His engineering perspective also came out in the phrase “eschew the process” as a description of doing science.  I may be wrong here, but this sounds like an appeal to the empirical scientific method.  In the scientific method the scientist has control of the process.  But evolution is first about history and second about predictions and testing.  These occur within the historical model and are part of its support mechanism.  But all evolutionary theory is an attempt to answer the historical question of how we got to where we are.  Like so many others with a positivist and empiricist flare Nye missed the core character of the theory he is supporting.

There is much more that could be said.  Both made strong point and weak points.  The discussion will not end with this debate.  The end of a debate, after all, is never the end of anything but itself.

Cross-posted from CollinBrendemuehl.com

8 comments
  1. I wouldn’t use Pat Robertson to make my case. Bill Nye did a good job representing his position. Ken Ham did fine. He had some missed opportunities though.

    Ham’s strongest point, IMO, was making the distinction between historical science and observational science.

    As far as the Christianity Today poll, I haven’t seen it, but online polls are hardly scientific.

    1. Distinguishing historical with observational only makes sense if you are willing to believe that what we know about the laws and theories of science today did not apply 6000 years ago. You would have to believe in some form of magic.

    1. Many, perhaps most, believe the stories in Genesis are stories that teach us morals, not to be taken literally. People don’t survive in a fish. If you forget the animal part, no one has ever succeeded in recreating the ark as laid out in Genesis. We have been to the moon, much farther in the universe than anyone has gotten with a tower, although the new world trade center in quite high.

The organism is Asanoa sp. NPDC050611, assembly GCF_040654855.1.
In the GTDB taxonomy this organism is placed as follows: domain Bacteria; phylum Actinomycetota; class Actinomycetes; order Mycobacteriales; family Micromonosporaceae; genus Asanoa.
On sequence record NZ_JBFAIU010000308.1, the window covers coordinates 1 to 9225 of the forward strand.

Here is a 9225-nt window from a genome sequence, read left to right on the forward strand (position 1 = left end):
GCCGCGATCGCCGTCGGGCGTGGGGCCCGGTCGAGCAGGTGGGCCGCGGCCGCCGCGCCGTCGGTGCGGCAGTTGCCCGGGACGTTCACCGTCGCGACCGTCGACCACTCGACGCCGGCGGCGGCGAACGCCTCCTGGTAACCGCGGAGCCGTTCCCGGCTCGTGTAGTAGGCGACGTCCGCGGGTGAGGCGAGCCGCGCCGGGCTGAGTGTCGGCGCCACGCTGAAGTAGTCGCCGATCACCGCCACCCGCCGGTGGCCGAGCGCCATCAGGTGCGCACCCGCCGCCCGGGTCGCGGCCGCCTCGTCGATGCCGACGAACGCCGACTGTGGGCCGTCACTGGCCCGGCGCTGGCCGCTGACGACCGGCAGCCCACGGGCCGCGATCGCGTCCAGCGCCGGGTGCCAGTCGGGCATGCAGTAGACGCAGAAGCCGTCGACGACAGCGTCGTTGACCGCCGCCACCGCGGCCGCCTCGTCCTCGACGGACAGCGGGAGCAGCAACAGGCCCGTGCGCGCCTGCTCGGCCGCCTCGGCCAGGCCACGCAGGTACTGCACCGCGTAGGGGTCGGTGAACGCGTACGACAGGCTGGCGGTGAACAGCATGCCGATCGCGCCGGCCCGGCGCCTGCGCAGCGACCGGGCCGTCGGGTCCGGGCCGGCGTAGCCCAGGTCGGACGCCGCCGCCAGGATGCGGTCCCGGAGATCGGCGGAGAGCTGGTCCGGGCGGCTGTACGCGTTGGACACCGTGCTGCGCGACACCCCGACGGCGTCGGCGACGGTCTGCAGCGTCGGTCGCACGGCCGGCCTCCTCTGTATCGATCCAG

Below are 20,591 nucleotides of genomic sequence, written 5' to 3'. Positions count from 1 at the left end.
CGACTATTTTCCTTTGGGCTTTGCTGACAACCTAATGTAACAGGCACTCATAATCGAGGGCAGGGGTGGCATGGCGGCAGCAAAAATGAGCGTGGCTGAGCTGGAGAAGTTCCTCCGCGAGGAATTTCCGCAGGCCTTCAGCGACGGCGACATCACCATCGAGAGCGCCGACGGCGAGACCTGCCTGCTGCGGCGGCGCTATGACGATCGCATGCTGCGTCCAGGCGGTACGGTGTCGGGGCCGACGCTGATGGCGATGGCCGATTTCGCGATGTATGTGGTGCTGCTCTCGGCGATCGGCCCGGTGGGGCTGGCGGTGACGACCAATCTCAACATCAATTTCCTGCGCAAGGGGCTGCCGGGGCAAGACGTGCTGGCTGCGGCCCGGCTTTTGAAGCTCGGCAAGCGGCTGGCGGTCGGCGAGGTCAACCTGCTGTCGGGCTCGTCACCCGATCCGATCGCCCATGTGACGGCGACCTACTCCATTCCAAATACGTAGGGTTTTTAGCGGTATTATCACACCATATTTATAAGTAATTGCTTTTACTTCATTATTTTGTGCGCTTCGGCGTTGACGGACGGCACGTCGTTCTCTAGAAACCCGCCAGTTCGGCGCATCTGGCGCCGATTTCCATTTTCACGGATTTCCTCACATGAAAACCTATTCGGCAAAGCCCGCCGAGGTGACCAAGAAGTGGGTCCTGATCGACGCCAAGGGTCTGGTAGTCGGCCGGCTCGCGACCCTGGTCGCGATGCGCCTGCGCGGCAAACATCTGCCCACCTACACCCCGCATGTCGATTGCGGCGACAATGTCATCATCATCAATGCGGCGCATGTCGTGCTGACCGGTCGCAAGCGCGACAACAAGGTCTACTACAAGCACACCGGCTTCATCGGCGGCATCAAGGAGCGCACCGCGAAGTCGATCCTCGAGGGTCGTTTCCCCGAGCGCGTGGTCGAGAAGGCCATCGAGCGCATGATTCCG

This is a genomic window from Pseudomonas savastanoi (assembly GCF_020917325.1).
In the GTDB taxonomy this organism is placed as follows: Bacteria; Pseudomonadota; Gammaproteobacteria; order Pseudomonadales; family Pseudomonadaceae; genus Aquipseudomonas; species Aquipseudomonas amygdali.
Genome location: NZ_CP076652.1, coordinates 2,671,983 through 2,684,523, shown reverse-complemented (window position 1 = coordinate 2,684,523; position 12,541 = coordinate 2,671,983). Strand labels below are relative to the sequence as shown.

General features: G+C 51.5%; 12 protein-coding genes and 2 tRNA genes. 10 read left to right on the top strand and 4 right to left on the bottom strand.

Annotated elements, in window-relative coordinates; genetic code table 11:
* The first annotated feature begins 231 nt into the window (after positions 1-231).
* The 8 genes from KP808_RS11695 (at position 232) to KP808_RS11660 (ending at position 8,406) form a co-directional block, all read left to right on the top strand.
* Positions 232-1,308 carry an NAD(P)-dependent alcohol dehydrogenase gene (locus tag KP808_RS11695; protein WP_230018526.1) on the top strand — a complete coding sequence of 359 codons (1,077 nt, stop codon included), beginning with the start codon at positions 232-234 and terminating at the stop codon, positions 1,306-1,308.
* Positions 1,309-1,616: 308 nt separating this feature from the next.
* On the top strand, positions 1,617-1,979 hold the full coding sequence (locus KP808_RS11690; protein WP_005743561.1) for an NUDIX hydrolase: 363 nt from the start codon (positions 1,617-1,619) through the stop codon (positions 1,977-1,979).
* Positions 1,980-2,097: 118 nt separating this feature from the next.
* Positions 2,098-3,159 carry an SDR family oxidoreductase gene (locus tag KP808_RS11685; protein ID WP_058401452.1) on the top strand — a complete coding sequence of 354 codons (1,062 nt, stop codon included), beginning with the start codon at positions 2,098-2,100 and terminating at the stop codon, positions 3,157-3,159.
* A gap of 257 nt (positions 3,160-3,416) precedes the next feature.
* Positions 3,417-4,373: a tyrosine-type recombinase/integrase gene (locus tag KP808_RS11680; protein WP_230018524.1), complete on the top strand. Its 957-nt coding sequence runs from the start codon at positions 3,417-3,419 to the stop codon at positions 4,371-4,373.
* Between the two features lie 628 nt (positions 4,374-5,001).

2. Like it o not, the contention “the Bible is the received word of God” is not a scientific hypothesis. That is the fundamental, irreducible error of young-Earth creationists: they misrepresent as “science” an ideology which is religious. And, I think it’s hysterical that the “ark” the Creation Museum is building will need metal bracing: no wooden vessel of that size has ever been successfully built. Hmmm…

    1. I agree. I’d much rather seen a debate pitting evolution vs. intelligent design, Creationism is the religious expression of ID, just like Darwinism is the “religious” expression of evolution.

      Re. the ark – the only thing that proves is that those constructing it lack the know how.

      1. Shane, study the history of the British Royal Navy. Trust me, the proposed ark, without reinforcement, will hog at both ends. Nineteenth-century naval architecture conclusively proved, by building the warships, that the recipe given to Moses cannot work when built in wood. As for ID, the “intelligent designer” is either outside of the physical laws which govern the universe, making the ideology religious, or the “intelligent designer” is itself subject to physical laws, i.e. is not supernatural, i.e. is not “God.” Or, as my doctor said, in describing how the urethra passes through the prostate, and how the prostate, when it expands, puts pressure on the urethra, causing urinary symptoms: “It’s an incredibly stupid design!” Now, on to your token right Hegelian…